Creativity can emerge from imagination, but sometimes it is inspired from somewhere else. It requires a unique set of skills to copy someone else’ work and not get caught for it. These filmmakers took scenes from other movies and pasted them in their project. It’s a miracle how these moments became iconic despite being copied inch-by-inch and shot-to-shot. The directors have been recognized for these shots for years. Now, let us acknowledge the sources from where these shots originate. Here are the 10 popular movies that stole scenes from others.
A fan of the classic “Kill Bill” (2003) must have seen the legendary Bruce Lee’s “Fists of Fury” (1972). It’s hard not to notice the similarities between the scenes where Uma Thurman and Bruce Lee were surrounded by their foes. Quentin Tarantino is a fan of Chinese action movies and draws his inspiration from there.
Man of Steel
After Brandon Routh’s “Superman Returns”, Warner Bros. decided to reboot the franchise with a new face. “Man of Steel” was a fresh start for WB. It starred Henry Cavill and was helmed by Zack Snyder. But the studio ended up reusing a scene from its past. The part where Henry Cavill’s Supes floats backwards to Earth with his arms wide open is taken from “Superman Returns”.
The Lord Of The Rings: The Two Towers
This is a case of two iconic movies with the same moments, frame by frame. Have you ever wondered why the part where Bilbo, Frodo and Gollum were hiding behind the rocks to watch the army seemed similar? We had seen it before in “Wizard of Oz” (1939) where the Cowardly Lion, Tin Man, and Scarecrow were peeking at the enemy’s army from behind the rocks.
Requiem For A Dream
Catching similarities between scenes may be a bit tricky in other entries. But for this point, even a kid can circle out the exactness. Jennifer Connelly sitting in her bathtub filled with water and immersing her face in it to scream in “Requiem for a Dream” was ripped off from the anime “Perfect Blue” (1997).
The comedy “Little Man” (2006) is a complete copy of the Warner Bros.’ “Baby Buggy Bunny” (1954). The former is about a couple adopting a dwarf who is a thief in reality. Similarly, the cartoon follows a 35-yr old thief with a babyface who drops accidentally his money into Bugs Bunny’s rabbit hole. Both the thieves’ attempts to retrieve their stolen items come across as typical baby-grabbing and thus ignored by the protagonists. Many scenes resemble the source material, including the one where the dwarf hits a man with a bat.
It is safer for a big-budget movie to copy from a lesser-known project. But “Critical Mass” dared to steal from the classic, “Terminator 2: Judgment Day”. The 15- minute Cyberdyne attack in “Terminator 2” was cut and pasted in this movie, shot by shot. It was a déjà vu moment where Arnold Schwarzenegger’s face was swapped with that of Udo Kier.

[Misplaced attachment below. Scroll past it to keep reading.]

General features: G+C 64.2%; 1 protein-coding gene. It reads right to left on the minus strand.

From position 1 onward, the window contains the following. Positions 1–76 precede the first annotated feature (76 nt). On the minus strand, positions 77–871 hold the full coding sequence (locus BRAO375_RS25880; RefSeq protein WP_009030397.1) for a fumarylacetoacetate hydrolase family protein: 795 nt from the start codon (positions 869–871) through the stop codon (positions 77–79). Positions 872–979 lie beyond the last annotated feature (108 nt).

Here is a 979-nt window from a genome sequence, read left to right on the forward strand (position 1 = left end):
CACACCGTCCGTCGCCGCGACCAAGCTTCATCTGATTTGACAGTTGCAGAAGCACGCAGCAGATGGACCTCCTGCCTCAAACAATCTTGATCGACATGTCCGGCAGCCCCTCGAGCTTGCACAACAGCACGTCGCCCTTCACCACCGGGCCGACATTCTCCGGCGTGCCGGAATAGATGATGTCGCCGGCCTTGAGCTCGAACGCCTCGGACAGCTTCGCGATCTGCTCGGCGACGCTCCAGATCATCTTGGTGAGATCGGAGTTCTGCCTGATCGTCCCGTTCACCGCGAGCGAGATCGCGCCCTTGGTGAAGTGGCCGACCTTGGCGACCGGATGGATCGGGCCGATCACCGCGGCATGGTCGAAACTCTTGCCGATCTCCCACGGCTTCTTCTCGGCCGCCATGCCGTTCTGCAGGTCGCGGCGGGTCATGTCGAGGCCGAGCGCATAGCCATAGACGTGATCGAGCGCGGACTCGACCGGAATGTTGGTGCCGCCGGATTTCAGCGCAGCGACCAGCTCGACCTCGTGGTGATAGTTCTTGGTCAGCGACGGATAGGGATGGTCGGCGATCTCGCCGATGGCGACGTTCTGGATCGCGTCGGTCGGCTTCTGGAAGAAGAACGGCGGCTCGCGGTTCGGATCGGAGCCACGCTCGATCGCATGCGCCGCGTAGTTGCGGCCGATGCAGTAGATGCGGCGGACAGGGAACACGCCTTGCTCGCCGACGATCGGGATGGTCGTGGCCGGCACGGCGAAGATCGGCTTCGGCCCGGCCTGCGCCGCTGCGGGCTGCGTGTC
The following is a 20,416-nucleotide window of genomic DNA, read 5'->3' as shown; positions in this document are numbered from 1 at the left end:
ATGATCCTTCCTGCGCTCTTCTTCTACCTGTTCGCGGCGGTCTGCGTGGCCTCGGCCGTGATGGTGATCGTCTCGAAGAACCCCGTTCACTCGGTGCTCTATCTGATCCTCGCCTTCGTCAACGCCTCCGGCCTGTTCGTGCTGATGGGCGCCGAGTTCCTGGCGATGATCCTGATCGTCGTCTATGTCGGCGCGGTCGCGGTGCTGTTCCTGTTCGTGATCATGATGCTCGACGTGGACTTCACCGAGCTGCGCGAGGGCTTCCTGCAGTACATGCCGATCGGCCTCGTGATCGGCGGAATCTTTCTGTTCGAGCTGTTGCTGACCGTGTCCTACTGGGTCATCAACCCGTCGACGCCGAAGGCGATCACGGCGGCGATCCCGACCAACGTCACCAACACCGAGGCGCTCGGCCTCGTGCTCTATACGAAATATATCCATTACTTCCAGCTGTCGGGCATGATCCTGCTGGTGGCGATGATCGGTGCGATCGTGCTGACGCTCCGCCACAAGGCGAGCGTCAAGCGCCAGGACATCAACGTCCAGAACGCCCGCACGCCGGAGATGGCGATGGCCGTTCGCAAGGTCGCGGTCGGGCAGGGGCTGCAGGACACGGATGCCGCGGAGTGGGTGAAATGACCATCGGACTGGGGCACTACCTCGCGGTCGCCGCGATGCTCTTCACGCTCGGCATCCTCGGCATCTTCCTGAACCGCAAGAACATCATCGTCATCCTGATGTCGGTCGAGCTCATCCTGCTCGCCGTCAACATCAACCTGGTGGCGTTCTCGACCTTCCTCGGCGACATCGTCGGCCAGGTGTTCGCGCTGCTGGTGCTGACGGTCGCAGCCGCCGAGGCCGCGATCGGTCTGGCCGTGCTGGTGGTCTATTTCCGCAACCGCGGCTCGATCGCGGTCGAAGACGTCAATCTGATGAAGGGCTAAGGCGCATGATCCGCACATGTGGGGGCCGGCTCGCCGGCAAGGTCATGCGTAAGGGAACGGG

The classic space-fantasy “Star Wars” is popular for its signature crawl in the opening scene. But it was taken from its source of inspiration “Flash Gordon” (1940). It is one of the earliest space adventure movies that encouraged George Lucas to invest in this field. As a fan of “Flash Gordon” and its sequel, Lucas wanted to obtain the rights from King Features and make a movie on it. But he was compelled to start his legacy with Star Wars after his proposal was rejected by King Features. That’s why the new age franchise bore a resemblance with the 1940 film.
Kill Bill: Vol 2
It’s creepy to watch David Carradine’s Bill from “Kill Bill: Vol 2 “ (2004) rip off a scene from his film “Circle of Iron” (1978). The same actor is seen doing the same thing in two different movies as two different characters. He plays the flute as the good guy in the 1978 movie and does it again as an antagonist in “Kill Bill”.
The Wachowski Brothers give all the credits for “The Matrix” to the classic anime “Ghost In The Shell”. Watching the animated SciFi had inspired them to make the futuristic film. Hollywood owes a lot to this 1995 fiction for familiarizing it with the concept of futuristic technology. That explains why most of the scenes and ideas in “The Matrix” have a striking resemblance with “The Ghost In The Shell”. Scrolling numbers on the screen, shooting watermelon and landing on the roof are some of the copied scenes.
Tango and Cash
Kurt Russell and Sylvester Stallone’s buddy cop-comedy “Tango and Cash” (1989) ripped off a scene from the Chinese film “Police Story” (1985) that starred Jackie Chan. We are referring to the scene where Sylvester and Jackie Chan were standing in the way of a truck to shoot the bad guy. The only difference was that Chan had to stand in front of a bus.
The World’s End
Forget about studios selling their clips to other movies for a handsome price. In this case, the fight choreographer reused his experience with Jackie Chan in his future endeavours. Sources say that Bradley James Allan worked with Jackie Chan in “Drunken Master” (1994) as a member of his stunt team. He was later promoted as the fight choreographer in Simon Pegg’s “The World’s End” (2013). So, most of the stunt scenes in both movies were the same. For instance, Chan’s twisted kick with his left leg, followed by a kick with his right leg was seen here as well.
Not just Hollywood, even Jackie Chan’s Mandarin “Project A” (1983) has ripped off a scene from the West. The part where Jackie Chan is hanging by a clock tower is ripped off from Harold Lloyd’s “Safety Last!”.